Last post May 20, 2008 11:27 AM by johram
May 19, 2008 10:25 AM|Tegud83|LINK
Feel like I'm getting nowhere with this so was hoping someone had encountered this problem before or had an idea of why it was happening.
I'm trying to authenticate users on a domain, so far it was working great, but some of the users are set up so they can only logon to certain machines. When the machines are removed from the Logon list in the AD control panel, and the users are able to
logon to any machine it works fine, soon as you replace the logon restrictions they can no longer authenticate.
Basis of the login method is below, I've tried accessing the user's only record as opposed to the root domain entry but that doesnt appear to have any impact. (Username and password are the username and password being authenticated, e.g: user: SOMEDOMAIN\USER1,
DirectoryEntry AuthUser = new DirectoryEntry("LDAP://"+_LDAPRootDomain,
username, password, AuthenticationTypes.Secure);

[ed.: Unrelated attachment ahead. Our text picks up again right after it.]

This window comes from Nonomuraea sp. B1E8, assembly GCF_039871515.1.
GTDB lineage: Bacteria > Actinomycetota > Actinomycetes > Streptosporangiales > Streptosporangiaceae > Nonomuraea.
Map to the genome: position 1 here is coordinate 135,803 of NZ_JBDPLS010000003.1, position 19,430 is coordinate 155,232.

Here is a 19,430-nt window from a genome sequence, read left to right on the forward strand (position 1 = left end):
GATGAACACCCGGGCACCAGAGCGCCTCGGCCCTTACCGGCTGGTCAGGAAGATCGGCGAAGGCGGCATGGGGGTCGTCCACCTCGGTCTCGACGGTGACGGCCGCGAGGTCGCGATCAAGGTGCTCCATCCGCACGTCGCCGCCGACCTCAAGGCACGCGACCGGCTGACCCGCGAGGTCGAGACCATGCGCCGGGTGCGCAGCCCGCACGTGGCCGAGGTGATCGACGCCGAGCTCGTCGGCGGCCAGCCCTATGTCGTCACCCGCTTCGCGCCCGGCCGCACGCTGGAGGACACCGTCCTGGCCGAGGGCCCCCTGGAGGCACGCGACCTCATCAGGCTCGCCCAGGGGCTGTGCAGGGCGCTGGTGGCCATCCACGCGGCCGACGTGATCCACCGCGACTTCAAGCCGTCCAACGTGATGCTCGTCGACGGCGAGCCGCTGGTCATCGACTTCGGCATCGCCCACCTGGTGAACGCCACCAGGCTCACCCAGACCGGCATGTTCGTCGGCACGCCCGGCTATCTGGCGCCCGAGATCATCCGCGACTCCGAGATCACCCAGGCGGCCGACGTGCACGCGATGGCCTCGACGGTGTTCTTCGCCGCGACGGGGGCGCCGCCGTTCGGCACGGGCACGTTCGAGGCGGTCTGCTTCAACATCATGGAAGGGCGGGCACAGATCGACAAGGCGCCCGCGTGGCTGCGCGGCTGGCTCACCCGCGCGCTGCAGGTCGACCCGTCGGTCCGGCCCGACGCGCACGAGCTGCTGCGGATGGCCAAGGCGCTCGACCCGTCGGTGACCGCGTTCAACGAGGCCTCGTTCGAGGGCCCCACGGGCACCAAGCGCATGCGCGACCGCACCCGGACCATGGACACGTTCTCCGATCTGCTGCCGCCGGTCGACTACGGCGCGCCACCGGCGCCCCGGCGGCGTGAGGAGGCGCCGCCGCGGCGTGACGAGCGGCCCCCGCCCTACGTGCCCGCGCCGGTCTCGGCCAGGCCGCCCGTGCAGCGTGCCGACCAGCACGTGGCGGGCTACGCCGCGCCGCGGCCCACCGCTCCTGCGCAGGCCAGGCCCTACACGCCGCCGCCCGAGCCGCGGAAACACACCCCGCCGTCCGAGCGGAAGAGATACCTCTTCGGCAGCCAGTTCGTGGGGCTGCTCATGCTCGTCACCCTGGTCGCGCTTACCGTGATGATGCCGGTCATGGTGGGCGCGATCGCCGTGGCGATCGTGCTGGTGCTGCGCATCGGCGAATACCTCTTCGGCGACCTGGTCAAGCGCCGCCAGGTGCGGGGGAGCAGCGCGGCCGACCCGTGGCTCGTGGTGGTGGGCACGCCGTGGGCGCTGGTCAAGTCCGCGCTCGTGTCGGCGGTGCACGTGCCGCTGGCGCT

object nativeObject = AuthUser.NativeObject;
authentic = true;
authentic = false;
It cant be (to my knowledge) be the context the code is being run in as it would not explain it starting to work as soon as the login restriction has been lifted. We tried adding the Domain Controllers to the Logon list, but this worked unreliably to begin
with and now no longer works at all.
Any help of suggestions people had would be very much appreciated.
May 20, 2008 04:57 AM|Tegud83|LINK
Just correcting myself, it does seem to work when the IIS server is added to the Logon To list in the Active directory. I'm assuming this is because the user passes the login information to the IIS server and this authorises with AD on the users behalf
so it looks like the login request is coming from the IIS server, not the user's machine. Can anyone confirm this for me? I am curious to the exact reason or if anyone's encountered this before.
May 20, 2008 11:27 AM|johram|LINK
That's a really interesting situation you have right there. Problem is I don't think it is common to restrict users to certain machines, which is why google returns 0 or less hits on this [;)]
I can't really confirm your assumption to be true, but I think it makes sense. Accessing the native object of a DirectoryEntry will force an authentication against the domain, which is why the host that performs the authentication need to be in the list
of valid computers for logon.
Using Reflector, I checked what happens behind the scenes when NativeObject is accessed. Internally, the DirectoryEntry will do a Bind, which in turn generates a call to
ADsOpenObject. This is an API method, and we can only guess what happens in it :-)